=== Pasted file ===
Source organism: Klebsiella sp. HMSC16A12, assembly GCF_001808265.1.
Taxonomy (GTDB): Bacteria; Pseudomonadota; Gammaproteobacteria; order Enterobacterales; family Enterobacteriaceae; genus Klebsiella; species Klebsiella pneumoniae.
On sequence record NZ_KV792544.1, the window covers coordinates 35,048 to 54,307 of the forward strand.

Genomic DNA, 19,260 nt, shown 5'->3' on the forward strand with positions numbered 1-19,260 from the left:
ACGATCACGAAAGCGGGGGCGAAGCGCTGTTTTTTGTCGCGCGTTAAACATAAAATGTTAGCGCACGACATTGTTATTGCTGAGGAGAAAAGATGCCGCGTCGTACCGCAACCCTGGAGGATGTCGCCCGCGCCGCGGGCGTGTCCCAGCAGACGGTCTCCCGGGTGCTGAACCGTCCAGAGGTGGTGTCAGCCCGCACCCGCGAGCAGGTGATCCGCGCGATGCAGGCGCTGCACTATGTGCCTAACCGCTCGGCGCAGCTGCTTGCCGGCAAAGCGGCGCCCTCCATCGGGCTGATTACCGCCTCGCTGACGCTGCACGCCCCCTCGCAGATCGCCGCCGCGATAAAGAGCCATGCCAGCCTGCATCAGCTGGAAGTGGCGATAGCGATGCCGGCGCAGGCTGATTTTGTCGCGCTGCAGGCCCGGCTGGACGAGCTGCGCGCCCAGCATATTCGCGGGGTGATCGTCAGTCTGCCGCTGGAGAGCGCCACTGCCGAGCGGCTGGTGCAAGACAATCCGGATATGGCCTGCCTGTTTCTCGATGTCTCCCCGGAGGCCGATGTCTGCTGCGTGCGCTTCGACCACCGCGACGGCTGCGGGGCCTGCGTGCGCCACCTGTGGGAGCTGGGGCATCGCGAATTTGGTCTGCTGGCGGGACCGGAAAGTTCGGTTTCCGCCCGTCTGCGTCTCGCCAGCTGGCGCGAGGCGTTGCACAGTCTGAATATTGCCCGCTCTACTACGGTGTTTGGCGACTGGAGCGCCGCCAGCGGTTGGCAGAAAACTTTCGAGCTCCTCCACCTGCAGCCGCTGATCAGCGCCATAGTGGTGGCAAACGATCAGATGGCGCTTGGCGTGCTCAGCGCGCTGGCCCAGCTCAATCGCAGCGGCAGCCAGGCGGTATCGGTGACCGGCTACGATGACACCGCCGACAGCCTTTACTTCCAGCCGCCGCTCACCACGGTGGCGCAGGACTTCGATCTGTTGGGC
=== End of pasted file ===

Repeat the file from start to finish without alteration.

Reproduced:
Source organism: Klebsiella sp. HMSC16A12, assembly GCF_001808265.1.
Taxonomy (GTDB): Bacteria; Pseudomonadota; Gammaproteobacteria; order Enterobacterales; family Enterobacteriaceae; genus Klebsiella; species Klebsiella pneumoniae.
On sequence record NZ_KV792544.1, the window covers coordinates 35,048 to 54,307 of the forward strand.

Genomic DNA, 19,260 nt, shown 5'->3' on the forward strand with positions numbered 1-19,260 from the left:
ACGATCACGAAAGCGGGGGCGAAGCGCTGTTTTTTGTCGCGCGTTAAACATAAAATGTTAGCGCACGACATTGTTATTGCTGAGGAGAAAAGATGCCGCGTCGTACCGCAACCCTGGAGGATGTCGCCCGCGCCGCGGGCGTGTCCCAGCAGACGGTCTCCCGGGTGCTGAACCGTCCAGAGGTGGTGTCAGCCCGCACCCGCGAGCAGGTGATCCGCGCGATGCAGGCGCTGCACTATGTGCCTAACCGCTCGGCGCAGCTGCTTGCCGGCAAAGCGGCGCCCTCCATCGGGCTGATTACCGCCTCGCTGACGCTGCACGCCCCCTCGCAGATCGCCGCCGCGATAAAGAGCCATGCCAGCCTGCATCAGCTGGAAGTGGCGATAGCGATGCCGGCGCAGGCTGATTTTGTCGCGCTGCAGGCCCGGCTGGACGAGCTGCGCGCCCAGCATATTCGCGGGGTGATCGTCAGTCTGCCGCTGGAGAGCGCCACTGCCGAGCGGCTGGTGCAAGACAATCCGGATATGGCCTGCCTGTTTCTCGATGTCTCCCCGGAGGCCGATGTCTGCTGCGTGCGCTTCGACCACCGCGACGGCTGCGGGGCCTGCGTGCGCCACCTGTGGGAGCTGGGGCATCGCGAATTTGGTCTGCTGGCGGGACCGGAAAGTTCGGTTTCCGCCCGTCTGCGTCTCGCCAGCTGGCGCGAGGCGTTGCACAGTCTGAATATTGCCCGCTCTACTACGGTGTTTGGCGACTGGAGCGCCGCCAGCGGTTGGCAGAAAACTTTCGAGCTCCTCCACCTGCAGCCGCTGATCAGCGCCATAGTGGTGGCAAACGATCAGATGGCGCTTGGCGTGCTCAGCGCGCTGGCCCAGCTCAATCGCAGCGGCAGCCAGGCGGTATCGGTGACCGGCTACGATGACACCGCCGACAGCCTTTACTTCCAGCCGCCGCTCACCACGGTGGCGCAGGACTTCGATCTGTTGGGC